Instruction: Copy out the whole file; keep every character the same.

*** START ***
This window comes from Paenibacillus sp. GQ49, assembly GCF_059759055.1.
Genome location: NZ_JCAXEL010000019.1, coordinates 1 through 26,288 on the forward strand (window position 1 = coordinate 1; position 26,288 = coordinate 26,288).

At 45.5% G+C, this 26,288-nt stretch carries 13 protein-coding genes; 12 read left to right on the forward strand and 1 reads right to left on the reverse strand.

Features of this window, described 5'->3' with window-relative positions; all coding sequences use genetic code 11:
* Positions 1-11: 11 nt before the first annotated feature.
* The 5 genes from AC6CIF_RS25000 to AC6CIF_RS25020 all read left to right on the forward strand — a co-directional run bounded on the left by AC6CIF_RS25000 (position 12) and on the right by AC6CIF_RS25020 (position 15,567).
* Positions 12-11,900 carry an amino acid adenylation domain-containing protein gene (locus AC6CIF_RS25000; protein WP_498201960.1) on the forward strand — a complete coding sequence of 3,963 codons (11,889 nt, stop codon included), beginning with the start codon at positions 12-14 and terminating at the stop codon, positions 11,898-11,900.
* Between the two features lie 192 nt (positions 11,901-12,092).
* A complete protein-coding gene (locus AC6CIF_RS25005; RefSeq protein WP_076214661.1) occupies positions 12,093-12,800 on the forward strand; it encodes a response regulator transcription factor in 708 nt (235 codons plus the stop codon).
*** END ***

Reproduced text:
This window comes from Paenibacillus sp. GQ49, assembly GCF_059759055.1.
Genome location: NZ_JCAXEL010000019.1, coordinates 1 through 26,288 on the forward strand (window position 1 = coordinate 1; position 26,288 = coordinate 26,288).

At 45.5% G+C, this 26,288-nt stretch carries 13 protein-coding genes; 12 read left to right on the forward strand and 1 reads right to left on the reverse strand.

Features of this window, described 5'->3' with window-relative positions; all coding sequences use genetic code 11:
* Positions 1-11: 11 nt before the first annotated feature.
* The 5 genes from AC6CIF_RS25000 to AC6CIF_RS25020 all read left to right on the forward strand — a co-directional run bounded on the left by AC6CIF_RS25000 (position 12) and on the right by AC6CIF_RS25020 (position 15,567).
* Positions 12-11,900 carry an amino acid adenylation domain-containing protein gene (locus AC6CIF_RS25000; protein WP_498201960.1) on the forward strand — a complete coding sequence of 3,963 codons (11,889 nt, stop codon included), beginning with the start codon at positions 12-14 and terminating at the stop codon, positions 11,898-11,900.
* Between the two features lie 192 nt (positions 11,901-12,092).
* A complete protein-coding gene (locus AC6CIF_RS25005; RefSeq protein WP_076214661.1) occupies positions 12,093-12,800 on the forward strand; it encodes a response regulator transcription factor in 708 nt (235 codons plus the stop codon).